So, in order to lose the last 5lbs, I decided to take some further measures. The first was changing my diet – I had already reduced my breakfast to 2 rashers and 2 eggs (down from 4 eggs, to 3 eggs) and other little shavings like that off my diet. Here is the diet I was on for the final two weeks of the cut:


  • Breakfast: 2 rashers, 2 eggs, green tea
  • Mid-morning and mid-afternoon: 1 small tin of tuna, 1 apple.
  • Lunch and dinner: 150-200g of beef/chicken/pork, Small salad (Spinach, tomatoes, scallions, drizzle of olive oil).
  • Post lunch (optional): Apple, protein bar/shake.
  • Pre-workout: 1-2 spoons of peanut butter.
  • During workout: Aminotaur
  • Post-workout: Protein shake.
  • Before bed: Casein protein shake.
  • Daily water intake: 2-3 litres.
  • Supplements: 1 multivitamin tablet, 4 CLA tablets, 2 fish oil tablets. All protein shakes made with water.


Soon my plateau became 188lbs. After about 5 days of being unable to lose three more pounds and quickly losing hope, I decided to pick up the kitchen and take aim. Being resigned to the fact that I couldn’t run or row, I did the next best thing I could do (apart from swimming, which I haven’t learned to do yet): I walked. I started walking to training, walking to the shop and just taking a 30-45 minute walk in the evening.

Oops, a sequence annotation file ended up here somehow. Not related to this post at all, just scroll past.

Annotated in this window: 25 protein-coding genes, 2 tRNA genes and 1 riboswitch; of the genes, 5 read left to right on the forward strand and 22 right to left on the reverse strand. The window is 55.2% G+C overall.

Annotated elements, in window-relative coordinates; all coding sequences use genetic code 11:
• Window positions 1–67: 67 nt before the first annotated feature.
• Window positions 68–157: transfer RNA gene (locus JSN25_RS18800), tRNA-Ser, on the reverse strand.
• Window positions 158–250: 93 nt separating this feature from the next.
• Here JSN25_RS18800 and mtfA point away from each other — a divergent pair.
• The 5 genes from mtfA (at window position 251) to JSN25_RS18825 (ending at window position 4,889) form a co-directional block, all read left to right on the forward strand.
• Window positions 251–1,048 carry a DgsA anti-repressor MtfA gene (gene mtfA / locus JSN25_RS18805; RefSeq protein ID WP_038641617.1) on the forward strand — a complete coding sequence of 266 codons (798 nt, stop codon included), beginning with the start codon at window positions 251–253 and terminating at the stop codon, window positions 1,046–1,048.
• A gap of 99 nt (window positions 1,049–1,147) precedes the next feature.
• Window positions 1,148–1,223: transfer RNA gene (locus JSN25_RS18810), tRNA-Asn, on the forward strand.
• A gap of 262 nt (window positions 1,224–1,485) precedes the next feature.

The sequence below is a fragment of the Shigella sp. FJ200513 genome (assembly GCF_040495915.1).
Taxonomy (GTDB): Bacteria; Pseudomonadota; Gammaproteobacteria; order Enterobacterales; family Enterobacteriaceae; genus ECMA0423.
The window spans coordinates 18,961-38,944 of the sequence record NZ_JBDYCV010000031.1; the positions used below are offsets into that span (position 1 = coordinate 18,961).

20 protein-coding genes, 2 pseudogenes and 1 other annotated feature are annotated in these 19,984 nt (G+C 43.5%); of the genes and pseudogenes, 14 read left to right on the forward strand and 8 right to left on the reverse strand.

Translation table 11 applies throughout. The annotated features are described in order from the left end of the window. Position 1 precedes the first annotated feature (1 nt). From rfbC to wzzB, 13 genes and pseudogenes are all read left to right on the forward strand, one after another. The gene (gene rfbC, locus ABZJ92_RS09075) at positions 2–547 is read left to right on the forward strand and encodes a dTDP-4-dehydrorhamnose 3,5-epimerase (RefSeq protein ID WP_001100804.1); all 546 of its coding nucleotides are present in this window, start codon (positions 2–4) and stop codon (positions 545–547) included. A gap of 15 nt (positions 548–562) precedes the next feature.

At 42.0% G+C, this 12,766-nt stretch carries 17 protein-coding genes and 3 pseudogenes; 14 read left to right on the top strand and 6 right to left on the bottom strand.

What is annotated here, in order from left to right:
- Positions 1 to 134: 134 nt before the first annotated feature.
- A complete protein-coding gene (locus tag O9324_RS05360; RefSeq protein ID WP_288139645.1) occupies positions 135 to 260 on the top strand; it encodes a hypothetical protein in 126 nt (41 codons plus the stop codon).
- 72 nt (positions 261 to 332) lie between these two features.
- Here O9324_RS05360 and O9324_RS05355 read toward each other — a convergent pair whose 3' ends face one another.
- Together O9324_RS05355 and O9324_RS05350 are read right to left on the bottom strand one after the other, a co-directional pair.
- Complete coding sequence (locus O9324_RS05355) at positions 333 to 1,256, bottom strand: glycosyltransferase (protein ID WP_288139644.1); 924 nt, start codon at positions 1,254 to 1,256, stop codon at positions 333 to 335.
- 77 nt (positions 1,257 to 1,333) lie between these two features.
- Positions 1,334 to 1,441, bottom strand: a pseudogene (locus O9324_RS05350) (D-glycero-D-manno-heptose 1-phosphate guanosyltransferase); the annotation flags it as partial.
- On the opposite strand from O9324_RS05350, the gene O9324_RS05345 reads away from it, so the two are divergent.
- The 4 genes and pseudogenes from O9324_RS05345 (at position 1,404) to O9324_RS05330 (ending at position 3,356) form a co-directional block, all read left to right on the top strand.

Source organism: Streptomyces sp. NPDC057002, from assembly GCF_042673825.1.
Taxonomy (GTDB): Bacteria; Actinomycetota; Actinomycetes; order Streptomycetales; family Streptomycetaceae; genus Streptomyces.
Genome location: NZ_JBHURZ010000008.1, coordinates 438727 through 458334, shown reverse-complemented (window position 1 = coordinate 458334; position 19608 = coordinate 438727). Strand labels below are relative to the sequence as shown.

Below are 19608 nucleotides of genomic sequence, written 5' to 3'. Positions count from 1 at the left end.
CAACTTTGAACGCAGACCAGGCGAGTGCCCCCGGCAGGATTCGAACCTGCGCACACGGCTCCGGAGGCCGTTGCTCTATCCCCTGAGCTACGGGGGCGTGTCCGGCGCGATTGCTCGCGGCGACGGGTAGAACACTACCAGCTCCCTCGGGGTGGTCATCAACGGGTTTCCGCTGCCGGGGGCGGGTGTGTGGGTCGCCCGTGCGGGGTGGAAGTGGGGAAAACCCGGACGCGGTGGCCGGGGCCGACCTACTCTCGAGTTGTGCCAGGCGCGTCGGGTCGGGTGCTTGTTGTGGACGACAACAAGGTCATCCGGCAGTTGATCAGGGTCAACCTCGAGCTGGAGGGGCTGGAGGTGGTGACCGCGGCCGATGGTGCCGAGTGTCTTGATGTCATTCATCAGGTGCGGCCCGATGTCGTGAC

I also reduced my water intake, coming down to about 1 to 1.5 litres of water a day. By this stage I was fed up and pissed off, and at work I was on autopilot. I would eat my dinner and be just as hungry after it as I was before it. I hadn’t taken a satisfying bite in weeks. But within two days I was down to 187lbs.

I realised that the way I was going it would probably be 4-5 days to reach the goal. To me, that was 3-4 days too long. There was one thing that I hadn’t tried yet: the hot-water immersion bath. Seeing as I was only looking to lose two pounds, and I wasn’t under the pressure of making weight for a UFC title fight I decided to not replicate the professionals exactly, going for a much more scaled-down approach but challenging none-the-less. The idea is take a bath with the water as hot as you can possibly take in order to reduce your body’s water content. Seeing as my bath’s hot water tap wasn’t working I went for a shower instead, spending about 5-10 minutes in there. NOTE: These can be pretty dangerous and there’s always the risk of passing out which, in a shower or a bath, can be hazardous to your health to say the least. Do your homework before you attempt to do them, and don’t be a hero.

Finally, one day later, on the morning of April 3rd, roughly 9 weeks after starting, I made it to 185lbs. Any bodyfat dropped from about 9.5% to 8%, a return I’m delighted with.



In conclusion, this was hard. Very hard. And not fun. The only thing I can equate my thoughts about food in the last three weeks to are the thoughts I used to have about Sarah Michelle Gellar when I was a teenager. As soon as the final bodyfat readings were taken I went home and celebrated with a big steak, a big salad and a big portion of mashed sweet potato with a big hunk of creamery butter, followed by a protein coffee (it exists!) and protein pancakes with banana and honey. 24 hours ago I had just weighed in at 185lbs; I sit here now at 192lbs with a smile on my face and a song in my heart. My next goal now is 210lbs. Despite the hours of preparing and consuming food everyday for the next couple of months, I vow not to complain. I’ll save that for the next cut.

author: Dave